News International to pay girl's family in hacking case

Rupert Murdoch and former NOTW editor Rebekah Brooks leave his London residence in July.

Story highlights

  • Milly Dowler's family hopes "some good" comes out of settlement
  • Rupert Murdoch says News of the World's behavior was "abhorrent"
  • Rupert Murdoch agrees to donate to charities chosen by girl's family
  • A phone-hacking scandal rocked Britain
News International, publisher of the now-defunct News of the World newspaper in Great Britain, has agreed to pay 2 million British pounds -- the equivalent of $3.2 million -- to the family of British teen Milly Dowler, who disappeared in 2002 and was later found dead.
Rupert Murdoch, the chairman of chief executive of News Corporation, the parent company of News International, personally apologized to Dowler's family in July amid allegations that News of the World journalists listened to voice-mail messages on the girl's phone while she was missing.
"As the founder of the company, I was appalled to find out what happened," Murdoch said after speaking with the family in July.
Allegations that journalists hacked into the girl's voice-mail were part of a larger phone-hacking scandal that rocked Britain this year, prompting several arrests, resignations and hearings in Parliament.
As part of the settlement, announced Friday by News International and the Dowler family, Murdoch will pay 1 million British pounds -- about $1.6 million -- to charities chosen by the Dowler family. Those charities "represent causes close to Milly and those that provide support to other victims of crime," in a statement that News International and the Dowler family issued Friday.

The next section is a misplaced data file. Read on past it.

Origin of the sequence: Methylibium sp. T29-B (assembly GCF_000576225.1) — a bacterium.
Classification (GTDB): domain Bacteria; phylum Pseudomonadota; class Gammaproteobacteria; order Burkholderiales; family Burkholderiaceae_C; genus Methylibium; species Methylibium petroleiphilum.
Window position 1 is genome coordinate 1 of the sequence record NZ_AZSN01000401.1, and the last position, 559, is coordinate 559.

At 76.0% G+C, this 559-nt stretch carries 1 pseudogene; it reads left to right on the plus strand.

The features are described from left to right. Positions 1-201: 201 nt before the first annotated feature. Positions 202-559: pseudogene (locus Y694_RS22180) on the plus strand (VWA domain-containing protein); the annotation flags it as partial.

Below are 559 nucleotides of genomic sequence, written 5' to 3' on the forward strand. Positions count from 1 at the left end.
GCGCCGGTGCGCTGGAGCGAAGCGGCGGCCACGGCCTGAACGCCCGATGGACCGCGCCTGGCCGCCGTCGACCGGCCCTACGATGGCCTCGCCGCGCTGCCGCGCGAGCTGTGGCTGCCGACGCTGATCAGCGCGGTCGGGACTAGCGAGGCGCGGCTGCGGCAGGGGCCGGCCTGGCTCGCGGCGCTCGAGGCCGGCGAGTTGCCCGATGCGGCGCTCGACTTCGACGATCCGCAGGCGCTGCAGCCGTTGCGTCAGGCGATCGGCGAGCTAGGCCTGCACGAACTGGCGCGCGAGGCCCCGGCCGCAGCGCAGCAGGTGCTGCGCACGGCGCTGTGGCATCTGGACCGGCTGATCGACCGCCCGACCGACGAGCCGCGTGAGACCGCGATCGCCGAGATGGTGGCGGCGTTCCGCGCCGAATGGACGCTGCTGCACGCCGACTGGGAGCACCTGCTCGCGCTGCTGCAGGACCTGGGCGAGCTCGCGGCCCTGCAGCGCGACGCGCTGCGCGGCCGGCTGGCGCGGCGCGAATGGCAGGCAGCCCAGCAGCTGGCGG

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Milly Dowler was 13 when she disappeared.
"Nothing that has been agreed will ever bring back Milly or undo the traumas of her disappearance and the horrendous murder trial earlier this year," the Dowler family said in a statement.
"The only way that a fitting tribute could be agreed was to ensure that a very substantial donation to charity was made in Milly's memory. We hope that projects will be undertaken so that some good can come from this."
Murdoch apologized again Friday for News of the World's actions.
"The behaviour that the News of the World exhibited towards the Dowlers was abhorrent and I hope this donation underscores my regret for the company's role in this awful event," he said in the statement. "I also hope that through the personal donation something positive can be done in memory of their daughter."